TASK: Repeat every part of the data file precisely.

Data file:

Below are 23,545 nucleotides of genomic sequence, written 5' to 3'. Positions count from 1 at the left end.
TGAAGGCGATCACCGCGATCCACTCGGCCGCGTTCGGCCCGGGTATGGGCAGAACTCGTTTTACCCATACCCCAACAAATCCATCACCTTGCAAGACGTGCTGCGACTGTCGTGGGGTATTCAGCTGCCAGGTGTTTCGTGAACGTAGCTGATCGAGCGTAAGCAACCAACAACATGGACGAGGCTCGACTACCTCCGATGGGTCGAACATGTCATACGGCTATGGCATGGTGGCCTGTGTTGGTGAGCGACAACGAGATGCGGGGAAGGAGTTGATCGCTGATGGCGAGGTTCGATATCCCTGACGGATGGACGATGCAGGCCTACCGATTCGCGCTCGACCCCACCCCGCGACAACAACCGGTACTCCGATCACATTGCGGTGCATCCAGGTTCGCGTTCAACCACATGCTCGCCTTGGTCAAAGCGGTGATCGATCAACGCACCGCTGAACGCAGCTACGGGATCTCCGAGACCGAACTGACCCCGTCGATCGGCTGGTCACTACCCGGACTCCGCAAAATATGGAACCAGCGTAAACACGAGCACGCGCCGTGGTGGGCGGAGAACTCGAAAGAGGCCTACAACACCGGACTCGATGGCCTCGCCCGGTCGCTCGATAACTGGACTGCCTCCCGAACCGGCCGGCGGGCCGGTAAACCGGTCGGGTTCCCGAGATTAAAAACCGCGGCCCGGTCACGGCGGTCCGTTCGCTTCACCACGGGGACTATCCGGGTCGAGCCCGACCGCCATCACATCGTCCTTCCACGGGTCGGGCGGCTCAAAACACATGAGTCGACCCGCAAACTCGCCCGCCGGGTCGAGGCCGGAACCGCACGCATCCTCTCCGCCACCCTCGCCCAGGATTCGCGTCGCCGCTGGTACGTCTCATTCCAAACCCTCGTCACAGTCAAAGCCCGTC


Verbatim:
Below are 23,545 nucleotides of genomic sequence, written 5' to 3'. Positions count from 1 at the left end.
TGAAGGCGATCACCGCGATCCACTCGGCCGCGTTCGGCCCGGGTATGGGCAGAACTCGTTTTACCCATACCCCAACAAATCCATCACCTTGCAAGACGTGCTGCGACTGTCGTGGGGTATTCAGCTGCCAGGTGTTTCGTGAACGTAGCTGATCGAGCGTAAGCAACCAACAACATGGACGAGGCTCGACTACCTCCGATGGGTCGAACATGTCATACGGCTATGGCATGGTGGCCTGTGTTGGTGAGCGACAACGAGATGCGGGGAAGGAGTTGATCGCTGATGGCGAGGTTCGATATCCCTGACGGATGGACGATGCAGGCCTACCGATTCGCGCTCGACCCCACCCCGCGACAACAACCGGTACTCCGATCACATTGCGGTGCATCCAGGTTCGCGTTCAACCACATGCTCGCCTTGGTCAAAGCGGTGATCGATCAACGCACCGCTGAACGCAGCTACGGGATCTCCGAGACCGAACTGACCCCGTCGATCGGCTGGTCACTACCCGGACTCCGCAAAATATGGAACCAGCGTAAACACGAGCACGCGCCGTGGTGGGCGGAGAACTCGAAAGAGGCCTACAACACCGGACTCGATGGCCTCGCCCGGTCGCTCGATAACTGGACTGCCTCCCGAACCGGCCGGCGGGCCGGTAAACCGGTCGGGTTCCCGAGATTAAAAACCGCGGCCCGGTCACGGCGGTCCGTTCGCTTCACCACGGGGACTATCCGGGTCGAGCCCGACCGCCATCACATCGTCCTTCCACGGGTCGGGCGGCTCAAAACACATGAGTCGACCCGCAAACTCGCCCGCCGGGTCGAGGCCGGAACCGCACGCATCCTCTCCGCCACCCTCGCCCAGGATTCGCGTCGCCGCTGGTACGTCTCATTCCAAACCCTCGTCACAGTCAAAGCCCGTC